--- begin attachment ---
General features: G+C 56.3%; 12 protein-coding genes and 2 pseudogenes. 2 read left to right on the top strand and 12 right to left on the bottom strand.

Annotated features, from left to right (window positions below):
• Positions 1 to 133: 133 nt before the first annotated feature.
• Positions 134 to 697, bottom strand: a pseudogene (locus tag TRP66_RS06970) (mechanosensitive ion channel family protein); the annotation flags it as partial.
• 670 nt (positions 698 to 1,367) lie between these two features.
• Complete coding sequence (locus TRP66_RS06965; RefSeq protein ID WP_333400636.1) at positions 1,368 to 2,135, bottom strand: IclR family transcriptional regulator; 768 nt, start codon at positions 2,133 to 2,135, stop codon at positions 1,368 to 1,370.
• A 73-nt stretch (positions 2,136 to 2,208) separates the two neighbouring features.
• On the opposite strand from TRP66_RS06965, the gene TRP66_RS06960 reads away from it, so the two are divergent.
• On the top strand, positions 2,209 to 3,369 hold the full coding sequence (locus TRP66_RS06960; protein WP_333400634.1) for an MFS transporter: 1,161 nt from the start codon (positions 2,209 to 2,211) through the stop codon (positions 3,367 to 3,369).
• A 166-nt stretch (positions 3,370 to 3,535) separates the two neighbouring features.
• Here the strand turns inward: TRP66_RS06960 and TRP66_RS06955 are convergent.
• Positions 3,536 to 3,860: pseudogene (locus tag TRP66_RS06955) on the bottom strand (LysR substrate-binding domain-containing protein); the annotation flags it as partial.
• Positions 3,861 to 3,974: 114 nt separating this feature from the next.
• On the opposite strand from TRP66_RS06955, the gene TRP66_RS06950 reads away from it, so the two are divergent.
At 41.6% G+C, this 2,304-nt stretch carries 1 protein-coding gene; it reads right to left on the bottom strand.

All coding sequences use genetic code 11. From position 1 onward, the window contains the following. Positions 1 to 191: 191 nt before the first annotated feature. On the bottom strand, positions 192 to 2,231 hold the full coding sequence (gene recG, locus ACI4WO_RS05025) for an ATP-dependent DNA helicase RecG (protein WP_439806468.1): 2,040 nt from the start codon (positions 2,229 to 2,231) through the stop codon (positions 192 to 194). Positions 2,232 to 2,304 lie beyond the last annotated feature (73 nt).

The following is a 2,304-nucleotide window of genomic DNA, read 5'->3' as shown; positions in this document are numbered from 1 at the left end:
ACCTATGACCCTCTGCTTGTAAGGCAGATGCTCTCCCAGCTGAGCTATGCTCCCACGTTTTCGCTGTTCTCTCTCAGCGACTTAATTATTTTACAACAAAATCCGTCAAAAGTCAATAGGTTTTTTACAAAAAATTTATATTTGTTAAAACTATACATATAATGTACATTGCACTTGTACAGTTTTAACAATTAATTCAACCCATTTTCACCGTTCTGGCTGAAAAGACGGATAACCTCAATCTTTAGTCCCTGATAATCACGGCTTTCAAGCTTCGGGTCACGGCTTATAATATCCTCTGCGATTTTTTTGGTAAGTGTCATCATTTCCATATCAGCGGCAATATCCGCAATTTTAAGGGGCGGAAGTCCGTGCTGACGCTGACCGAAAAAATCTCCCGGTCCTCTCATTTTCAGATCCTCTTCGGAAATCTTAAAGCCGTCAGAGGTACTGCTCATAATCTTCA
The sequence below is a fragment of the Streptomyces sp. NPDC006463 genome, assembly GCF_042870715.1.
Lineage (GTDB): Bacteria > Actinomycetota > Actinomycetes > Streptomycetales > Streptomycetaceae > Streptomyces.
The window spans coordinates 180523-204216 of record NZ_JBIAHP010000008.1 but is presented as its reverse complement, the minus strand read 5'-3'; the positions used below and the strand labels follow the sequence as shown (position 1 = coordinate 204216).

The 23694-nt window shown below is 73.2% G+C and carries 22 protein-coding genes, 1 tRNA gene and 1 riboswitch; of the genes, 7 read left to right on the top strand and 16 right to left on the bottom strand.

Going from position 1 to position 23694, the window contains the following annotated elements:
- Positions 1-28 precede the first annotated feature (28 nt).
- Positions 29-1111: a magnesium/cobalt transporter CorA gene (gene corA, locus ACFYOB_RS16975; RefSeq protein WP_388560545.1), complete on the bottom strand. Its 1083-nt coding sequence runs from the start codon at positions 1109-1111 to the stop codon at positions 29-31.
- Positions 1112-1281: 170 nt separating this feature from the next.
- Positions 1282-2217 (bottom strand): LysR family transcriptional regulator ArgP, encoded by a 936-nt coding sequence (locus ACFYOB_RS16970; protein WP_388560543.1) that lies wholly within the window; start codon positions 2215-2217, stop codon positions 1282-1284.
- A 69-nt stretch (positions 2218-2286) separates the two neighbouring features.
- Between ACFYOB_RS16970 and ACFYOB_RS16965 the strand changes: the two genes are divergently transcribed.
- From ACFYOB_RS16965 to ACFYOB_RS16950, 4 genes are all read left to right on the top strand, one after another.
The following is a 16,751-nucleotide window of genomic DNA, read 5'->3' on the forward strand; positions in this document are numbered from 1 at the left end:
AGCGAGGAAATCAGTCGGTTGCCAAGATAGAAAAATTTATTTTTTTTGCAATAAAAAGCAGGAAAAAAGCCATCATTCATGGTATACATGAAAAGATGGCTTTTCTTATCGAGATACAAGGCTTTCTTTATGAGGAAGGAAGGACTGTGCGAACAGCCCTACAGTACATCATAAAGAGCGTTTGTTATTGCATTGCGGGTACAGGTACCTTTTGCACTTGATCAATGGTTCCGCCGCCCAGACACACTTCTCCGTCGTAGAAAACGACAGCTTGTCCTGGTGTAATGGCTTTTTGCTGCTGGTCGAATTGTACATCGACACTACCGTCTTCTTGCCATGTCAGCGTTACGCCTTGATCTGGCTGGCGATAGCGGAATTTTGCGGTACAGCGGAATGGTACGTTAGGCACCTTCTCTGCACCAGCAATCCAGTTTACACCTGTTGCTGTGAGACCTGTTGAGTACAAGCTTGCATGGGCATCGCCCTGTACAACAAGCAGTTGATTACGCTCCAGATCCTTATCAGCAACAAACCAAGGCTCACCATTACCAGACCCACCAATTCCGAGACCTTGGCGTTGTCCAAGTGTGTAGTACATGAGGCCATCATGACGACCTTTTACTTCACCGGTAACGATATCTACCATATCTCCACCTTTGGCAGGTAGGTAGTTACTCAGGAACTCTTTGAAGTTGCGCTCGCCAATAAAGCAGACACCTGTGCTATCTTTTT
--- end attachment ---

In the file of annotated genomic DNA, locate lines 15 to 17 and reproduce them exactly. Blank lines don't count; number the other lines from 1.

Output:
At 41.6% G+C, this 2,304-nt stretch carries 1 protein-coding gene; it reads right to left on the bottom strand.

All coding sequences use genetic code 11. From position 1 onward, the window contains the following. Positions 1 to 191: 191 nt before the first annotated feature. On the bottom strand, positions 192 to 2,231 hold the full coding sequence (gene recG, locus ACI4WO_RS05025) for an ATP-dependent DNA helicase RecG (protein WP_439806468.1): 2,040 nt from the start codon (positions 2,229 to 2,231) through the stop codon (positions 192 to 194). Positions 2,232 to 2,304 lie beyond the last annotated feature (73 nt).

The following is a 2,304-nucleotide window of genomic DNA, read 5'->3' as shown; positions in this document are numbered from 1 at the left end: